The Court of Appeal held that this approach was incorrect. The Court of Appeal confirmed that merely applying for a mark to cover a broad range of goods and services is not evidence of bad faith. Similarly, it will not automatically be bad faith if the applicant does not intend to use the marks for all of those goods and services. More is needed. It is necessary to show that the applicant has no commercial justification for applying to cover those goods and services (meaning no intention to use the mark in respect of them) so that the sole objective of the applicant is to undermine the interests of third parties or obtain an exclusive trademark right for purposes other than indicating that those goods and services originate from the applicant.
In light of these conclusions, the Court of Appeal overturned Arnold LJ's finding of bad faith on the facts. The Court of Appeal considered Sky to have good commercial justification for applying for broad specifications of goods and services. This included high levels of recognition of the Sky brand (meaning that a broader penumbra of protection was justifiable), previous prolific growth of the business and future expansion plans.
Other significant observations
Arnold LJ's first-instance decisions have been interpreted to mean that a trademark applicant must provide a commercial justification for all of the goods and services included in the application (so indicating an intention to use the mark for all of those goods and services) or risk partial invalidation of the mark for any goods or services that cannot be so justified. The Court of Appeal's judgment suggests that applicants have more leeway than that. While it is still the case that an applicant must generally be able to justify commercially why goods and services are included in the application, the Court of Appeal clarified that an applicant need not have a plan to use the mark for all goods and services within each category.(7)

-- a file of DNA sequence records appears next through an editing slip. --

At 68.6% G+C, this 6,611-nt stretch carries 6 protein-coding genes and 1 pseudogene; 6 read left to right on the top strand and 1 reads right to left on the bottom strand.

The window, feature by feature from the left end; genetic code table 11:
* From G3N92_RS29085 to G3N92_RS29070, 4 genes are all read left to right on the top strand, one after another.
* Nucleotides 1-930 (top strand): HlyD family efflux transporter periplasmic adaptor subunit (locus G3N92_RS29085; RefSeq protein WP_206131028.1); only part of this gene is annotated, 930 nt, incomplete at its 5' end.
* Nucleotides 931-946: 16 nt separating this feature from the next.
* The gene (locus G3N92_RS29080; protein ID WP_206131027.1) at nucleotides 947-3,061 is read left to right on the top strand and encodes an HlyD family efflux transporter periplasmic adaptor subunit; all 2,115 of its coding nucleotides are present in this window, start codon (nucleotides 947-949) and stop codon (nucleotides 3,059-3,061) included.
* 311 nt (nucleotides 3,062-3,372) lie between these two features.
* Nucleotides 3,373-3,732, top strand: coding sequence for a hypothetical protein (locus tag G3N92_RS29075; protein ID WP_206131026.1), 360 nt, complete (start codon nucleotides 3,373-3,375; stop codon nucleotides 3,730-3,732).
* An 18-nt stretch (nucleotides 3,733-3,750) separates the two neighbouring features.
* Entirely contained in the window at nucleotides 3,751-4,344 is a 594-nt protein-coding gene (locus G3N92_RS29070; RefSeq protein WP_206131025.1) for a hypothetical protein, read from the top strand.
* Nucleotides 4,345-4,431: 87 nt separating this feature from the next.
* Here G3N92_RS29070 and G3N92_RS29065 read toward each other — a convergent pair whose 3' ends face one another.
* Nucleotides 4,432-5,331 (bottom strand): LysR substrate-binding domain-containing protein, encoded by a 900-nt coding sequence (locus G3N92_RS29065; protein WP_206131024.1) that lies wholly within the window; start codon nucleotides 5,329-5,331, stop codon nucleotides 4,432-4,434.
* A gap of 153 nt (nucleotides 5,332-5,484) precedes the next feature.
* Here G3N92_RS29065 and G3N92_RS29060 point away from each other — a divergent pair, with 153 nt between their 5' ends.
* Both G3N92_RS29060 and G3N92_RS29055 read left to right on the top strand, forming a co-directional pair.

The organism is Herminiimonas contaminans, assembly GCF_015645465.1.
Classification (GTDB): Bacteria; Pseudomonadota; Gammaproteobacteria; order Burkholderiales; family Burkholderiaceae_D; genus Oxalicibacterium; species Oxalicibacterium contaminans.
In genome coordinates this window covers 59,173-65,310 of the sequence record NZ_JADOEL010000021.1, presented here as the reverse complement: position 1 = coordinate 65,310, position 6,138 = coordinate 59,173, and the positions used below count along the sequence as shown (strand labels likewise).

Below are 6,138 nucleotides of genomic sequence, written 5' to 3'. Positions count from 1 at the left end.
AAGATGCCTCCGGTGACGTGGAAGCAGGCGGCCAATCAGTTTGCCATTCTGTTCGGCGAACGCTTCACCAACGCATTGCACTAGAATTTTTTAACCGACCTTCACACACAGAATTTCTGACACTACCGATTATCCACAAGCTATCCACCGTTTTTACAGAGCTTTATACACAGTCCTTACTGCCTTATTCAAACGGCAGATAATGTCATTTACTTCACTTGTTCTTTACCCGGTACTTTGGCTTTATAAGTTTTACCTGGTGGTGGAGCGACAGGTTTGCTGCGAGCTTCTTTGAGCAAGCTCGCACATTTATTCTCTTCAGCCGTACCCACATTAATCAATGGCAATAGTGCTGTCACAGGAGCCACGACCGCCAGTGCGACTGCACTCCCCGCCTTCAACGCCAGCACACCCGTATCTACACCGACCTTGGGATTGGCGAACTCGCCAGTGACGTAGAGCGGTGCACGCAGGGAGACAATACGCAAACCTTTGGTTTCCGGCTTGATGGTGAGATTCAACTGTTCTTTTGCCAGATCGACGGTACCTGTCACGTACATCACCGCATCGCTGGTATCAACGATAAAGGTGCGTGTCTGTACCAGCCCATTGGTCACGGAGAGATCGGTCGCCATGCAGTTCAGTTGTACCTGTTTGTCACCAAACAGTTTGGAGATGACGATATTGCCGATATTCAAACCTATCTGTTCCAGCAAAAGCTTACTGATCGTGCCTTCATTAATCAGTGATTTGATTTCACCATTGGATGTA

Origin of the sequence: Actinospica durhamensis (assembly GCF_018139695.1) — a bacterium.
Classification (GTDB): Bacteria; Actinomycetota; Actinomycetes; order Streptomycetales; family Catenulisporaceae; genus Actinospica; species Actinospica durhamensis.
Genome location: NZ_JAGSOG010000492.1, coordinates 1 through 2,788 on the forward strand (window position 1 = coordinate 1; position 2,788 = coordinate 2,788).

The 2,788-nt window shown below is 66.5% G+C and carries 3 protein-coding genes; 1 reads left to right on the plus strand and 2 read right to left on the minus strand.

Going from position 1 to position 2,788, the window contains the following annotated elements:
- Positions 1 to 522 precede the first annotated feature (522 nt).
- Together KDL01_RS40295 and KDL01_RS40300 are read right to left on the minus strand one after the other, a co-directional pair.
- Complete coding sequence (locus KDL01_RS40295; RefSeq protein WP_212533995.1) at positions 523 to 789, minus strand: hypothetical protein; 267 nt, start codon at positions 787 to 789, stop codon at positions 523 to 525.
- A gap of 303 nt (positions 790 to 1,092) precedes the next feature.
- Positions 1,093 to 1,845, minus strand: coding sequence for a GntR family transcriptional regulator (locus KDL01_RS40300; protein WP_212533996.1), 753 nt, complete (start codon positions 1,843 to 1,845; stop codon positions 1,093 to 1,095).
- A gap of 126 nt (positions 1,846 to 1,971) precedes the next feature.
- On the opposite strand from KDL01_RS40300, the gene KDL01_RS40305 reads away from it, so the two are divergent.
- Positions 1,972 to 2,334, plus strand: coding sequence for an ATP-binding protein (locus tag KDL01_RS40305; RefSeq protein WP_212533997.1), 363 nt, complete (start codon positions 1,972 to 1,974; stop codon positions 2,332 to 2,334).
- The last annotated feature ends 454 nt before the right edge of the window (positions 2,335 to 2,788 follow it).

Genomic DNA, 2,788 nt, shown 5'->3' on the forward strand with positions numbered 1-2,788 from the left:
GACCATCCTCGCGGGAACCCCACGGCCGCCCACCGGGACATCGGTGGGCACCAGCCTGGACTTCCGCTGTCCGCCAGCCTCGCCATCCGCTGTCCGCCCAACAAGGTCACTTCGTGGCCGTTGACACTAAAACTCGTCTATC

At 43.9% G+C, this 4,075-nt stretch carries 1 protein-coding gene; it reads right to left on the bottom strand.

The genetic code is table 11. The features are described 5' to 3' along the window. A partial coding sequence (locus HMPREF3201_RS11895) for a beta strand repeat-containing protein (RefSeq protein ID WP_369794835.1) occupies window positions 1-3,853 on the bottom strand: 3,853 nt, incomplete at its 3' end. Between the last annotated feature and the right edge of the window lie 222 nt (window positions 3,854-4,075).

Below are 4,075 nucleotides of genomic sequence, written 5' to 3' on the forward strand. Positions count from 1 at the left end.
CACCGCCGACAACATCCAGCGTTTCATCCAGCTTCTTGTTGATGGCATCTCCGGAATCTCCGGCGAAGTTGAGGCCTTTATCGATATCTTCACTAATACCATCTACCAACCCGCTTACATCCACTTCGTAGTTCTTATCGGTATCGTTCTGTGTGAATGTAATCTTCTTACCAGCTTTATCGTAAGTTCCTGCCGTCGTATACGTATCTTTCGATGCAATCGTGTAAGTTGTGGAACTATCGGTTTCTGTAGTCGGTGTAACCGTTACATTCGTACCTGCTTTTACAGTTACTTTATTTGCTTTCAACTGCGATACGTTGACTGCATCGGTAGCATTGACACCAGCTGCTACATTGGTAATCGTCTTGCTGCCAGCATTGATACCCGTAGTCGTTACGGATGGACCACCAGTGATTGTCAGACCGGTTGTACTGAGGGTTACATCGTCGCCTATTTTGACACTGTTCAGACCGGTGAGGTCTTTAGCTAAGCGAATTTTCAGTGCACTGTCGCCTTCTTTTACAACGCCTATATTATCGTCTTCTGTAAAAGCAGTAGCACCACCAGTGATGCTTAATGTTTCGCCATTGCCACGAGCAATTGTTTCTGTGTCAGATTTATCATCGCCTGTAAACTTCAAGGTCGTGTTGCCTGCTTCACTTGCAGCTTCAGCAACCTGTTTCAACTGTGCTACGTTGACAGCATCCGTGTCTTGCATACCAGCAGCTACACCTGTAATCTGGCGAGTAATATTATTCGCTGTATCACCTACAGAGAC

The category in issue will be significant to the assessment of bad faith. The Court of Appeal took the category of "computer software" as an example and said that it would be possible for a small computer software company marketing only one program to make an application in good faith for a trademark for "computer software". It would not be bad faith simply because that company did not intend to use, and there was no prospect of them using, the mark in respect of every conceivable subdivision of computer software.
The Court of Appeal also confirmed on more than one occasion in its judgment that the burden of proving bad faith is on the party alleging it. Mere broad-brush accusations will not be accepted, and a claimant will be required to particularise its bad faith allegations in detail, including providing redrafts of the trademark specification in issue if required to do so by a court.
The judgment of the Court of Appeal has been met with strong criticism but will be regarded by others as a pragmatic approach to bad faith. The decision will be welcomed by trademark applicants seeking a broad penumbra of protection. Following the Court of Appeal's judgment, such an approach is permissible, provided that the claimed scope of protection can be generally commercially justified, assessed on a category-by-category basis, with the caveat that no one reasonably expects a business to use a mark for all goods and services claimed. The decision will, however, make it difficult to clear a new brand for use. Long and broad specifications of goods and services will undoubtedly result in a more "clogged-up" register, making it increasingly difficult to find marks that do not pose a risk for new trademark applicants.
Are things back to business as usual? Perhaps so, unless and until the Supreme Court intervenes.
For further information on this topic please contact Gill Dennis or Florian Traub at Pinsent Masons by telephone (+44 20 7418 8250) or email ([email protected] or [email protected]). The Pinsent Masons website can be accessed at www.pinsentmasons.com.
(1) Sky Limited v Skykick, UK Limited  EWCA Civ 1121.
(2) Sky v Skykick  EWHC 155 (Ch).
(3) Skykick C-371/18, EU: C:2020:45.
(4) Sky v Skykick  EWHC 990 (Ch).
(6) Supra at 1, Sir Christopher Floyd in paragraph 2.
(7) See, for example, paragraph 116 of the Court of Appeal's judgment.